EyeRounds Online Atlas of Ophthalmology
Contributor: William Charles Caccamise, Sr, MD, Retired Clinical Assistant Professor of Ophthalmology, University of Rochester School of Medicine and Dentistry
*Dr. Caccamise has very generously shared his images of patients taken while operating during the "eye season" in rural India as well as those from his private practice during the 1960's and 1970's. Many of his images are significant for their historical perspective and for techniques and conditions seen in settings in undeveloped areas.
Traumatic subconjunctival hemorrhage
This picture was produced by a foreign body that always must be considered when a foreign body has been sought and none has been found. That foreign body is a bur from a burdock plant. In this case the bur was rather easily found - it was in the lower lid. A more common experience is when the bur is buried in the superior fornix at the edge of the tarsus. Telltale vertical scratches of the superior cornea which can be produced by rubbing the lid against the cornea, should suggest to the ophthalmologist that he must keep looking until the foreign body is found. He must always have epilation forceps readily available while he keeps the lid everted once the bur has been discovered peeking from its hiding place of mucus and swollen conjunctiva.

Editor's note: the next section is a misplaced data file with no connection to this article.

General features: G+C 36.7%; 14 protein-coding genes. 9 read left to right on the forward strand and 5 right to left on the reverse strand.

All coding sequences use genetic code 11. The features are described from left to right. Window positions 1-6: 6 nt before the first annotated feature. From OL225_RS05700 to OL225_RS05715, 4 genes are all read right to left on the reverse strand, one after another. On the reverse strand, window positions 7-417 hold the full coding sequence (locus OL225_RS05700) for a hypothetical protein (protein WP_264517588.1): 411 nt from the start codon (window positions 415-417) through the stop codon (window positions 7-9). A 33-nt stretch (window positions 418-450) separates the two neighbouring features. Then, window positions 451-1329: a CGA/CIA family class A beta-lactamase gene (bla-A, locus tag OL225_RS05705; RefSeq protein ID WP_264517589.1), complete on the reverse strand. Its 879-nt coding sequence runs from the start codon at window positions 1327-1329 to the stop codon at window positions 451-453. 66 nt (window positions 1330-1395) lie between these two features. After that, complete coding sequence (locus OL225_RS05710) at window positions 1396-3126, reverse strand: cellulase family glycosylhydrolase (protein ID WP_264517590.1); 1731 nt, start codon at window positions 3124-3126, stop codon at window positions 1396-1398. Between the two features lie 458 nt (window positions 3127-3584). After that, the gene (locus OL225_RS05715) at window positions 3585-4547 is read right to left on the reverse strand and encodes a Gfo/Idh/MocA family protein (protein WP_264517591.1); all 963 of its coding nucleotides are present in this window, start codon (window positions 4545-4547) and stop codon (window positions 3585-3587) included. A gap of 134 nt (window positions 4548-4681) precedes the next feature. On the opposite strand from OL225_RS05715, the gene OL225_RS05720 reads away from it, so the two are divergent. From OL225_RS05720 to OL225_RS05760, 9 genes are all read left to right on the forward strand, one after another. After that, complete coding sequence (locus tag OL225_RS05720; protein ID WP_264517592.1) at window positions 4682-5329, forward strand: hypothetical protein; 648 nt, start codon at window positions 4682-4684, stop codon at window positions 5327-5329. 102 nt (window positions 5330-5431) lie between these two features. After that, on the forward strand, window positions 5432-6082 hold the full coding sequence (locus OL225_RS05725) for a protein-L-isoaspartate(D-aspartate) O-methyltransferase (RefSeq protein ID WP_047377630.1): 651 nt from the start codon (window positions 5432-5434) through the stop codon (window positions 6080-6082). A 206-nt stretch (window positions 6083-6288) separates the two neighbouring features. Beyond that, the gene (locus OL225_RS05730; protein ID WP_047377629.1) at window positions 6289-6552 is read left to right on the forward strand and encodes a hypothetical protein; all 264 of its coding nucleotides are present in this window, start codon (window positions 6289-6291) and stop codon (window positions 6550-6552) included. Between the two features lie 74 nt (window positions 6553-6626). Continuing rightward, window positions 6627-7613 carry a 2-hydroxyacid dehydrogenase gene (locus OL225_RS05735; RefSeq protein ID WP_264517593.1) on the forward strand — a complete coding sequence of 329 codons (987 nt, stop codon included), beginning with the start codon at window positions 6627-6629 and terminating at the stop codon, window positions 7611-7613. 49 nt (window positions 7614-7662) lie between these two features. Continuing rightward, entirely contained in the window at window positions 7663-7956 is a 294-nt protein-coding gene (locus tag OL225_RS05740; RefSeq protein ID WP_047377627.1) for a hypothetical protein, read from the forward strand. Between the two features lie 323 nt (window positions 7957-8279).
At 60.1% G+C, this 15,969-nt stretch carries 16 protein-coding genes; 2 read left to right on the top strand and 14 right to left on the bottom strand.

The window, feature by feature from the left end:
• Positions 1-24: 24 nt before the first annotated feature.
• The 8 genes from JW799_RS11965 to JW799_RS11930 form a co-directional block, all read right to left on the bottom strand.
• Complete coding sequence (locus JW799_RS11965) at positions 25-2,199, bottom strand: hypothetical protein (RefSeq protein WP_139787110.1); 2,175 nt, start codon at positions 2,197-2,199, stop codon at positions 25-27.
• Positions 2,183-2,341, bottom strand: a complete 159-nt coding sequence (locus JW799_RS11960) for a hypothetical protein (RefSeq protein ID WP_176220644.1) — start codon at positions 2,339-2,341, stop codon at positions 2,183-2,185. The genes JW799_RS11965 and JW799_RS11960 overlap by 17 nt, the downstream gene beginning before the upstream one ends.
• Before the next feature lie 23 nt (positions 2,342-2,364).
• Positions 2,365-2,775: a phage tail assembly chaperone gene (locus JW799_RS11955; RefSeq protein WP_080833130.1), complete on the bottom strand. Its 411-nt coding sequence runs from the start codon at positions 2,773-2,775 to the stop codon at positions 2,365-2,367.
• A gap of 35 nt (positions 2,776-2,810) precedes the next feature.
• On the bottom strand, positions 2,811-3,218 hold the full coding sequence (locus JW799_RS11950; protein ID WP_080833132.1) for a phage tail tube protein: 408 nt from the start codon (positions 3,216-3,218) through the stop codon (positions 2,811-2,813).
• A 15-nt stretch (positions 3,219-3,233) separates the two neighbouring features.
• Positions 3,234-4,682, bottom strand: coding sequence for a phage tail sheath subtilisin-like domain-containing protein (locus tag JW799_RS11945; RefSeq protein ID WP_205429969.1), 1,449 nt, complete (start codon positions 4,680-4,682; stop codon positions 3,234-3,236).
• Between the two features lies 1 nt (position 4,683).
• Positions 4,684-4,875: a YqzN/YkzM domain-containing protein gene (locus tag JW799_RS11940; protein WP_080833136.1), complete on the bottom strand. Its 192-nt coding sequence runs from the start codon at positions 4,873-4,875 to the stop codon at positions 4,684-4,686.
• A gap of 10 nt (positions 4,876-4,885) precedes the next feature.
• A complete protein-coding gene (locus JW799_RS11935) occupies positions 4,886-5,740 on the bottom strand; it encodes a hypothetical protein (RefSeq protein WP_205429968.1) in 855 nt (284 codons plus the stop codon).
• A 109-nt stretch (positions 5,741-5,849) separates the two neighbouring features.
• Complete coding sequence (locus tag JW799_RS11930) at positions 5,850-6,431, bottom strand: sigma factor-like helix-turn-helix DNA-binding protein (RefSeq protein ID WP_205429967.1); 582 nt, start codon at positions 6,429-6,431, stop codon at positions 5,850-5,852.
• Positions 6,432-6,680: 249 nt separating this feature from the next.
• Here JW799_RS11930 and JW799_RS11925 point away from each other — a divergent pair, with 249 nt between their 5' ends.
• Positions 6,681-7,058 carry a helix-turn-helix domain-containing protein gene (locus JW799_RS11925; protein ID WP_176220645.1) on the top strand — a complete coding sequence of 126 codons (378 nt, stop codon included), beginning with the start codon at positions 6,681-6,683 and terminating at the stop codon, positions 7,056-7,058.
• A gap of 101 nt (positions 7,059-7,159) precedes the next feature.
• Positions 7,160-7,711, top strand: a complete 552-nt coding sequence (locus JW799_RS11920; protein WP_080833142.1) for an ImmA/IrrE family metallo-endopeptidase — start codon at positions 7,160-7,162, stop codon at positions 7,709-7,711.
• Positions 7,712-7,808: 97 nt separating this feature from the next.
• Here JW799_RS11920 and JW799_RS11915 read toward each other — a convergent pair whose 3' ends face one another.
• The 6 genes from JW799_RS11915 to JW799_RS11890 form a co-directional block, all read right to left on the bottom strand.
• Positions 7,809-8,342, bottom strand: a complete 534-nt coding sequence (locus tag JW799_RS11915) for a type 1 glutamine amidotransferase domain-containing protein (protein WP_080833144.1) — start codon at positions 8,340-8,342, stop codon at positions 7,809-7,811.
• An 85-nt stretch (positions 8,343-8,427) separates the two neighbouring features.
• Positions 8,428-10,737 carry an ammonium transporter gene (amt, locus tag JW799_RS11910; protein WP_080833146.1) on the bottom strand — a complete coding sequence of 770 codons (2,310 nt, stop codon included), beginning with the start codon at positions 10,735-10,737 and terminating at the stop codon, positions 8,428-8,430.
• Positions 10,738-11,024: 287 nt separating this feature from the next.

Ophthalmic Atlas Images by EyeRounds.org, The University of Iowa are licensed under a Creative Commons Attribution-NonCommercial-NoDerivs 3.0 Unported License.